New photoelectron spectroscopy station is suitable for analysis of the electronic structure of materials
The PGM beamline for UV and soft X-ray spectroscopy has a new photoelectron spectroscopy end station, suitable for analysis of the electronic structure of materials. Researchers at the UVX light source have already used this new instrumentation, which will be transferred to the Sirius light source when it starts operation.
The new station, built for the study of surface science, consists of an electron analyser suitable for angle-resolved photoemission spectroscopy experiments (ARPES) and a flexible system for growth and characterization of samples in situ. According to Júlio Criginski Cezar, researcher and PGM beamline coordinator, this instrumentation coupled to a synchrotron light source composes a unique experimental setup.
One of the main purposes of this experimental station is to promote the “layer by layer growth”: technique based on the deposition of materials onto a substrate as thin films, usually by evaporation. This process is widely used for the development of new technologies and products in microelectronics, radiofrequency materials, optical components, protective coatings for mechanical parts, catalysis, among others.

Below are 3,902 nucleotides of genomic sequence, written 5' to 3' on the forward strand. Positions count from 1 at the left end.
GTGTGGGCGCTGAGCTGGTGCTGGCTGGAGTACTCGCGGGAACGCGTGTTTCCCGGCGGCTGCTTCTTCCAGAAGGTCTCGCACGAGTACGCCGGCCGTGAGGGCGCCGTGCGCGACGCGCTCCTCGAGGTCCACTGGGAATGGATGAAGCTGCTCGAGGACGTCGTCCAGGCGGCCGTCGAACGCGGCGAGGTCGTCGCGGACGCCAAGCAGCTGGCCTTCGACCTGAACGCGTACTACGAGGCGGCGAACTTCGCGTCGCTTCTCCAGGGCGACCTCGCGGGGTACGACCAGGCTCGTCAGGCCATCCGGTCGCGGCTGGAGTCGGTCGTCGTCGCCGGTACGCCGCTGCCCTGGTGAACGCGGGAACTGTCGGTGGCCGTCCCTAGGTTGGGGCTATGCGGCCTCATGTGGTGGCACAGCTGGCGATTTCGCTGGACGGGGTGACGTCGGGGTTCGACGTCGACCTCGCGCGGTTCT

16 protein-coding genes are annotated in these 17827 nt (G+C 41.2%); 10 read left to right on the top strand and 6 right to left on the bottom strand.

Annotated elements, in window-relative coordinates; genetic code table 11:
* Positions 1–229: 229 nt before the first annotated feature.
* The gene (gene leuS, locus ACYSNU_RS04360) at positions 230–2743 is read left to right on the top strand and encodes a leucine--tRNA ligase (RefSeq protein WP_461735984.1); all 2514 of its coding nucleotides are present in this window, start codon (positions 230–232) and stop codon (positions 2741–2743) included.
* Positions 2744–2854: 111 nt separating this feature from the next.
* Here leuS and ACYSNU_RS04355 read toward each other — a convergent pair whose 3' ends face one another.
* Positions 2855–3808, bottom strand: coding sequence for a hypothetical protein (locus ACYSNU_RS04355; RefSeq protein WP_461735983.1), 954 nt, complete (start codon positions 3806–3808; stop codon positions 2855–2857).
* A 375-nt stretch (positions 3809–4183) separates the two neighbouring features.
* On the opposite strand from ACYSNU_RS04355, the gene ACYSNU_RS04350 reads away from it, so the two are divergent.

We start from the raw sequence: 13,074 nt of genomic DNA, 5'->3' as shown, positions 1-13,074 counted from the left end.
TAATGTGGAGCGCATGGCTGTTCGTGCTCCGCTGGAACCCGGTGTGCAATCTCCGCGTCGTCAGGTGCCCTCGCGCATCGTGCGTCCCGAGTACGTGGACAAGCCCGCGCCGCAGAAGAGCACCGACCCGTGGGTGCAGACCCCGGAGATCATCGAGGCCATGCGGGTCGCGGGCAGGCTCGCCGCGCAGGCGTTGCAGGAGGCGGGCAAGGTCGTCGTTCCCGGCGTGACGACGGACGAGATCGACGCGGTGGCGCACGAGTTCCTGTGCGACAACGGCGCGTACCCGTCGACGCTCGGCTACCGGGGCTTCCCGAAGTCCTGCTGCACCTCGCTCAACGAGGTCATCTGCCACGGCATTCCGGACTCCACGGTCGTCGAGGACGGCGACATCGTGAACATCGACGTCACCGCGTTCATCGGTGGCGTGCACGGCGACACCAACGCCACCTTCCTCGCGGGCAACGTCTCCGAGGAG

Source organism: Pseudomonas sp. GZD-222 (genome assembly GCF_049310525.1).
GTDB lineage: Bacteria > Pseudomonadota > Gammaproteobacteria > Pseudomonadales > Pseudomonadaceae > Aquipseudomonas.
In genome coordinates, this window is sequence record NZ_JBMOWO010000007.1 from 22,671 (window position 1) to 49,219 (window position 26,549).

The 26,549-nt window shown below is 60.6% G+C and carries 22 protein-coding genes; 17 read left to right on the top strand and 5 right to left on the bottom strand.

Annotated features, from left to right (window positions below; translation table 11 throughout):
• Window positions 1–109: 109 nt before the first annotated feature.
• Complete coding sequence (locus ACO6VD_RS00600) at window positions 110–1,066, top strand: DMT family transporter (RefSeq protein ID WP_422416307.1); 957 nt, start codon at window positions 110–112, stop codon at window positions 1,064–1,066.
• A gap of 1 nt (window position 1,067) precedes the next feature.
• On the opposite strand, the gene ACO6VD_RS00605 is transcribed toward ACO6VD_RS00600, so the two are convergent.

The development of increasingly complex thin films opens new possibilities for the modification and control of material properties. Heterostructure-based films, for example, consisting of very thin layers of different materials with different structures, can exhibit novel properties not found on the materials in their isolated form.
The core of the ARPES station is a SPECS analyzer Phoibos 150-CCD, coupled to a high precision six degrees of freedom manipulator, allowing measures from 12 to 400 K. The analyzer is connect through a modular ultra-high-vacuum transfer system to several instruments used to grown and pre-characterize the samples. Films can be grown within an MBE (Molecular Beam Epitaxy) growth chamber, equipped with Low Energy Electron Diffraction (LEED) and Reflectivity High Energy Electron Diffraction (RHEED), or in the laser ablation system (PLD, Pulsed Laser Deposition), which is under commissioning. Pre characterization of the films can be done using a scanning microscope that allows simultaneous acquisition in STM (Scanning Tunneling Microscopy) and AFM (Atomic Force Microscopy) modes.
In addition, it is available for the first time at the station a Photoemission Electron Microscope (PEEM) that allows obtaining spectroscopic information with submicron spatial resolution.
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